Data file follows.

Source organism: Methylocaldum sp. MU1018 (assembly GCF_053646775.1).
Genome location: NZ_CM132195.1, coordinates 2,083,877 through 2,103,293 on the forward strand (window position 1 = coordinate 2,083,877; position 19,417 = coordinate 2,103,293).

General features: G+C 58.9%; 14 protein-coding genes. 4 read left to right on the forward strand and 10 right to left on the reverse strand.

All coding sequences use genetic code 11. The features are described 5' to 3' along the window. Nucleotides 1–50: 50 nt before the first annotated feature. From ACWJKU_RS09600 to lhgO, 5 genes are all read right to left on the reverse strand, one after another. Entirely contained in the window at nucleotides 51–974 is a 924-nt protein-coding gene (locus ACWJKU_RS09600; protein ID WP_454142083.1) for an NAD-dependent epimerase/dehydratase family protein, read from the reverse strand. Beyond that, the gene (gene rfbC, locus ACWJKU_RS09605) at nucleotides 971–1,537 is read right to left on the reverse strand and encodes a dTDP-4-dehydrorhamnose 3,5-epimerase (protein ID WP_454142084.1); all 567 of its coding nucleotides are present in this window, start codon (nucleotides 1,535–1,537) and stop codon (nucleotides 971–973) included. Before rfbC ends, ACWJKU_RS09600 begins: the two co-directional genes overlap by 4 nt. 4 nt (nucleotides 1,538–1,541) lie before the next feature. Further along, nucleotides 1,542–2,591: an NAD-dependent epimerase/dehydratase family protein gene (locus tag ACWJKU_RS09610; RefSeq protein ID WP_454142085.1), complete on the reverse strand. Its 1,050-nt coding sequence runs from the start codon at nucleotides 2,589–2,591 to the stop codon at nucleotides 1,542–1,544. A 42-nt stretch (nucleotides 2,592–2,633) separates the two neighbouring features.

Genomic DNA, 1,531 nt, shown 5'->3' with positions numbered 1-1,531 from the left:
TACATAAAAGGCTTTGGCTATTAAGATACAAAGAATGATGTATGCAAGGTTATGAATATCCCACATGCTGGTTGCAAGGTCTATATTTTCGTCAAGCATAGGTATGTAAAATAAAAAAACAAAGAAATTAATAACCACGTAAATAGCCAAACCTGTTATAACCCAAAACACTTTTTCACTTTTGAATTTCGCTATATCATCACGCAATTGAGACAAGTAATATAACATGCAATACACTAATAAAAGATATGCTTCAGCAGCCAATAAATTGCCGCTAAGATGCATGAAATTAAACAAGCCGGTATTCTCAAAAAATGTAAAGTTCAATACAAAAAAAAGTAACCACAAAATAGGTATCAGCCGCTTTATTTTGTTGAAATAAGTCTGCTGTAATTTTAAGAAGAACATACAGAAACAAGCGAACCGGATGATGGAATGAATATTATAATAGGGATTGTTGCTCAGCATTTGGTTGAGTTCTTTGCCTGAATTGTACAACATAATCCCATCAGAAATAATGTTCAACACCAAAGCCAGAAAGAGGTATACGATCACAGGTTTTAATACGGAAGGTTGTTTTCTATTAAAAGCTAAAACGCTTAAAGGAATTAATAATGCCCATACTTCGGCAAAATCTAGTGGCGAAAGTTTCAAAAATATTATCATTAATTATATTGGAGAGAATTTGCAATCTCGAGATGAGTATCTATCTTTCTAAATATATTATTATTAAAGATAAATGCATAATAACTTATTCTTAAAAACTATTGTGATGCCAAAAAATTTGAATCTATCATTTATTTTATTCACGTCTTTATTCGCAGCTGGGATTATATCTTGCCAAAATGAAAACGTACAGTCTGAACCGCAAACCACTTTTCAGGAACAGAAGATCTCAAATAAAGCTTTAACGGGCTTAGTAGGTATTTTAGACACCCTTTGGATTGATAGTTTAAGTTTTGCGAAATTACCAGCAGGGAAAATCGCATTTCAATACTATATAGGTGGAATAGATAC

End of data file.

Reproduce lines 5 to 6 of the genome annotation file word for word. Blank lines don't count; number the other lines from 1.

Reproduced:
Genomic DNA, 1,531 nt, shown 5'->3' with positions numbered 1-1,531 from the left:
TACATAAAAGGCTTTGGCTATTAAGATACAAAGAATGATGTATGCAAGGTTATGAATATCCCACATGCTGGTTGCAAGGTCTATATTTTCGTCAAGCATAGGTATGTAAAATAAAAAAACAAAGAAATTAATAACCACGTAAATAGCCAAACCTGTTATAACCCAAAACACTTTTTCACTTTTGAATTTCGCTATATCATCACGCAATTGAGACAAGTAATATAACATGCAATACACTAATAAAAGATATGCTTCAGCAGCCAATAAATTGCCGCTAAGATGCATGAAATTAAACAAGCCGGTATTCTCAAAAAATGTAAAGTTCAATACAAAAAAAAGTAACCACAAAATAGGTATCAGCCGCTTTATTTTGTTGAAATAAGTCTGCTGTAATTTTAAGAAGAACATACAGAAACAAGCGAACCGGATGATGGAATGAATATTATAATAGGGATTGTTGCTCAGCATTTGGTTGAGTTCTTTGCCTGAATTGTACAACATAATCCCATCAGAAATAATGTTCAACACCAAAGCCAGAAAGAGGTATACGATCACAGGTTTTAATACGGAAGGTTGTTTTCTATTAAAAGCTAAAACGCTTAAAGGAATTAATAATGCCCATACTTCGGCAAAATCTAGTGGCGAAAGTTTCAAAAATATTATCATTAATTATATTGGAGAGAATTTGCAATCTCGAGATGAGTATCTATCTTTCTAAATATATTATTATTAAAGATAAATGCATAATAACTTATTCTTAAAAACTATTGTGATGCCAAAAAATTTGAATCTATCATTTATTTTATTCACGTCTTTATTCGCAGCTGGGATTATATCTTGCCAAAATGAAAACGTACAGTCTGAACCGCAAACCACTTTTCAGGAACAGAAGATCTCAAATAAAGCTTTAACGGGCTTAGTAGGTATTTTAGACACCCTTTGGATTGATAGTTTAAGTTTTGCGAAATTACCAGCAGGGAAAATCGCATTTCAATACTATATAGGTGGAATAGATAC